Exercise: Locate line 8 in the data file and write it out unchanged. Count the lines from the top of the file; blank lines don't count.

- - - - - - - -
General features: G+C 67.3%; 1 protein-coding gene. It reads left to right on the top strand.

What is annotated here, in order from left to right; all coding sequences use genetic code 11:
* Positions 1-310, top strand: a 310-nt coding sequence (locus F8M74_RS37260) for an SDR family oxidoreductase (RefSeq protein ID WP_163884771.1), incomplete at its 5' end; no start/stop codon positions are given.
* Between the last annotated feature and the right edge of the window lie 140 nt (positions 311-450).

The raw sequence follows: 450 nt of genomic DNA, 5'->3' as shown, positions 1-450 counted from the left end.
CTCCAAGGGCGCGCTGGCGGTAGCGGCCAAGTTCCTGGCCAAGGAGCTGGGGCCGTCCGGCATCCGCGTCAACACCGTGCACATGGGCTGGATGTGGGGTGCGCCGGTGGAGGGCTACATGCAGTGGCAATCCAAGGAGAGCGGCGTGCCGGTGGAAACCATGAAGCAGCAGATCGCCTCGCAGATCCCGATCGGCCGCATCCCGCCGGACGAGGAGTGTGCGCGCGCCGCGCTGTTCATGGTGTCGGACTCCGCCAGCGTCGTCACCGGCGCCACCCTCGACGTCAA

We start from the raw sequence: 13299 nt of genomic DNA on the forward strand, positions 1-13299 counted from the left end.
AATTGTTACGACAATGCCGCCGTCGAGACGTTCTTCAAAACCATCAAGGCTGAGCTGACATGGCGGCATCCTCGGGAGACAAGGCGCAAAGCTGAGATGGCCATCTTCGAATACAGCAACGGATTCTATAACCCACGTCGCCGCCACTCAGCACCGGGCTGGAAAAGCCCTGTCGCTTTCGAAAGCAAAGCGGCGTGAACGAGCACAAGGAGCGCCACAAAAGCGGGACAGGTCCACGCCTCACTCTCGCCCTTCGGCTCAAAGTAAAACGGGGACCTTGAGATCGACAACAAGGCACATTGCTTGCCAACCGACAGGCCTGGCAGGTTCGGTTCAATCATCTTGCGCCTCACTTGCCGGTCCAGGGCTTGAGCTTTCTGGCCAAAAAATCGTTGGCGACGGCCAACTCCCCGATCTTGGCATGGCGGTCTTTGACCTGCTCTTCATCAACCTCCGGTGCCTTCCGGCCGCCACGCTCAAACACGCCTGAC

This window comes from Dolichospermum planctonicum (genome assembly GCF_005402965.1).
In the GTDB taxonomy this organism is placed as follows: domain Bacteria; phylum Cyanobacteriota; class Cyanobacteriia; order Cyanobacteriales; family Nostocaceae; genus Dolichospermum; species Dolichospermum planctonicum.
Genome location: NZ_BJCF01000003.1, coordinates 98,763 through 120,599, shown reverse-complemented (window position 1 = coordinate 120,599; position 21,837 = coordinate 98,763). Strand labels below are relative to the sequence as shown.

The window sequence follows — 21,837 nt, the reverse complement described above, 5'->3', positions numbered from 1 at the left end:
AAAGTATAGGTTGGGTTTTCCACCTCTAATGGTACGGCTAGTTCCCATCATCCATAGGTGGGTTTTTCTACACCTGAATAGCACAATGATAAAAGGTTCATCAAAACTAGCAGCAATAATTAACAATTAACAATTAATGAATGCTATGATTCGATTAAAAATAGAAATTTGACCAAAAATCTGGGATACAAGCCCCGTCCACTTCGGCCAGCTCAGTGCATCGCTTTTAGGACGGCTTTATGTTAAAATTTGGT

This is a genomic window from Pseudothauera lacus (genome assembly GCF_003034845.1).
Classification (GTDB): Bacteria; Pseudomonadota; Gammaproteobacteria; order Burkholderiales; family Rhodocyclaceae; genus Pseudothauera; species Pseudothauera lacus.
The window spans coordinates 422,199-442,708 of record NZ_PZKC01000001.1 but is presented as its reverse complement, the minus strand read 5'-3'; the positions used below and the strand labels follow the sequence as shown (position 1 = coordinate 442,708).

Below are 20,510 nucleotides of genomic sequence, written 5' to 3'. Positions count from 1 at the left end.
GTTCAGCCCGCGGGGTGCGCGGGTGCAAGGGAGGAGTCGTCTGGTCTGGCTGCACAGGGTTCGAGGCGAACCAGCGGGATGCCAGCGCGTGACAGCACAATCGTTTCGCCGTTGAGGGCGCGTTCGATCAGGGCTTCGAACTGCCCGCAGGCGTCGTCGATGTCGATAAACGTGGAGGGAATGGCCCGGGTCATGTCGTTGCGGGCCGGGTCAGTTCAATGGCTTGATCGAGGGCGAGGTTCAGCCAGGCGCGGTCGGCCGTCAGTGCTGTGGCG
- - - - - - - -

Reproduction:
AATTGTTACGACAATGCCGCCGTCGAGACGTTCTTCAAAACCATCAAGGCTGAGCTGACATGGCGGCATCCTCGGGAGACAAGGCGCAAAGCTGAGATGGCCATCTTCGAATACAGCAACGGATTCTATAACCCACGTCGCCGCCACTCAGCACCGGGCTGGAAAAGCCCTGTCGCTTTCGAAAGCAAAGCGGCGTGAACGAGCACAAGGAGCGCCACAAAAGCGGGACAGGTCCACGCCTCACTCTCGCCCTTCGGCTCAAAGTAAAACGGGGACCTTGAGATCGACAACAAGGCACATTGCTTGCCAACCGACAGGCCTGGCAGGTTCGGTTCAATCATCTTGCGCCTCACTTGCCGGTCCAGGGCTTGAGCTTTCTGGCCAAAAAATCGTTGGCGACGGCCAACTCCCCGATCTTGGCATGGCGGTCTTTGACCTGCTCTTCATCAACCTCCGGTGCCTTCCGGCCGCCACGCTCAAACACGCCTGAC